• They focus on customers in a way that turns them into loyal, passionate fans. The strength of those fans then carries them onto bigger and better things.

These four traits encompass the essential qualities of controlled disruption. To put it another way, it takes a long time to become an overnight success.

But even going beyond that, working on becoming disruptive does more than just increase your chances of success in an incredibly crowded marketplace. It can improve your overall business efficiency at the exact same time. Think back to the example of Kodak — had they focused on being disruptive, they would have seen earlier that it was a problem that they were losing $60 on every camera sold — regardless of how popular digital cameras were at the time.

Now, think about a company like Netflix. It may be hard to remember now, but Netflix originally started as a simple ‘DVD by mail’ business before pivoting into streaming content and then streaming their own content. While streaming video sites had existed before Netflix, they identified a customer need very early on in the digital age and took advantage of it at every turn.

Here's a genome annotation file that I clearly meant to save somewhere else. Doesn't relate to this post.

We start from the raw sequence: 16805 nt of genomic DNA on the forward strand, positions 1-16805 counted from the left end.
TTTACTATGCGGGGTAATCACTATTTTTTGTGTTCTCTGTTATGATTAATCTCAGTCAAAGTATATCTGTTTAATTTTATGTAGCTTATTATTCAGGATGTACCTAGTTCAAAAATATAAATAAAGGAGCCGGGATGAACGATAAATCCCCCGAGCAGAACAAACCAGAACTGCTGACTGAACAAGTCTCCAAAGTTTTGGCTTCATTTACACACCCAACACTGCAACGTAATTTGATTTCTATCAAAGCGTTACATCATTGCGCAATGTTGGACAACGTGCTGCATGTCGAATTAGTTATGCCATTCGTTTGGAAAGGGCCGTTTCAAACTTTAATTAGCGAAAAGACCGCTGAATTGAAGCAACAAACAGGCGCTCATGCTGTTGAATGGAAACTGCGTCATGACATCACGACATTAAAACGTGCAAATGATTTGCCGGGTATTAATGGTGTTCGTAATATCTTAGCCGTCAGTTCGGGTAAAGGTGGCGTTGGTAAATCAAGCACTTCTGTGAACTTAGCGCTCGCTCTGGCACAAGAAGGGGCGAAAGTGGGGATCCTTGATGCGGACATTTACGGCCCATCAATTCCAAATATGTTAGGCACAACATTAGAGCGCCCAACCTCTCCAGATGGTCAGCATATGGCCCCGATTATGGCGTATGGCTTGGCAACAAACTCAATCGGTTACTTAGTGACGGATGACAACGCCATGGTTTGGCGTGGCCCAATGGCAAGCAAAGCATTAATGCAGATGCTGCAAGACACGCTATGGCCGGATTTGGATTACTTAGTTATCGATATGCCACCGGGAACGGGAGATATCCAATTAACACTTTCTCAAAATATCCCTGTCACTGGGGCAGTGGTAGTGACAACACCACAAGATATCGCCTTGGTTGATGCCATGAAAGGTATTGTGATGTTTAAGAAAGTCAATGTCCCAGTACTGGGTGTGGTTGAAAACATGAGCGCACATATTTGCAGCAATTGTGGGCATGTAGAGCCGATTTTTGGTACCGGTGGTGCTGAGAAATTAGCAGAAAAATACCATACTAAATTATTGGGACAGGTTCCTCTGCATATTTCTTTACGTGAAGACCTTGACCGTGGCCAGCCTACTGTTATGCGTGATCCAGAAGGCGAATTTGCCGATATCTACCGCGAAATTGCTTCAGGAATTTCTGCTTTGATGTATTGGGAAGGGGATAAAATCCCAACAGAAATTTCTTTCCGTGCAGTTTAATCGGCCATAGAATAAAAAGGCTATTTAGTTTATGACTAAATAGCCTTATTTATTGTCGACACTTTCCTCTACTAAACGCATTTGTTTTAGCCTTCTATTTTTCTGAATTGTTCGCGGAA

Sure, there are a lot of streaming video sites right now, but there is only one Netflix.

 

You Have a Choice to Make

The most important thing to understand about all of this is that disruption does NOT have to be the dirty word that a lot of professionals seem to want to make it. With the right perspective, it isn’t only healthy for a business of any age or size — it’s practically a requirement. Make no mistake — once you’ve hit a stasis, the majority of your efforts are devoted to simply maintaining the status quo. At that point, you’re doing worse than just standing still. You’re moving backwards, whether you realise it or not.

Disruption can and should begin with taking a look at your customers, identifying the problems they face and the potential ways in which you and you alone can solve them. Provided that you’re beginning from this rock solid foundation, rest assured that the capabilities, the technology, and even the products will follow through.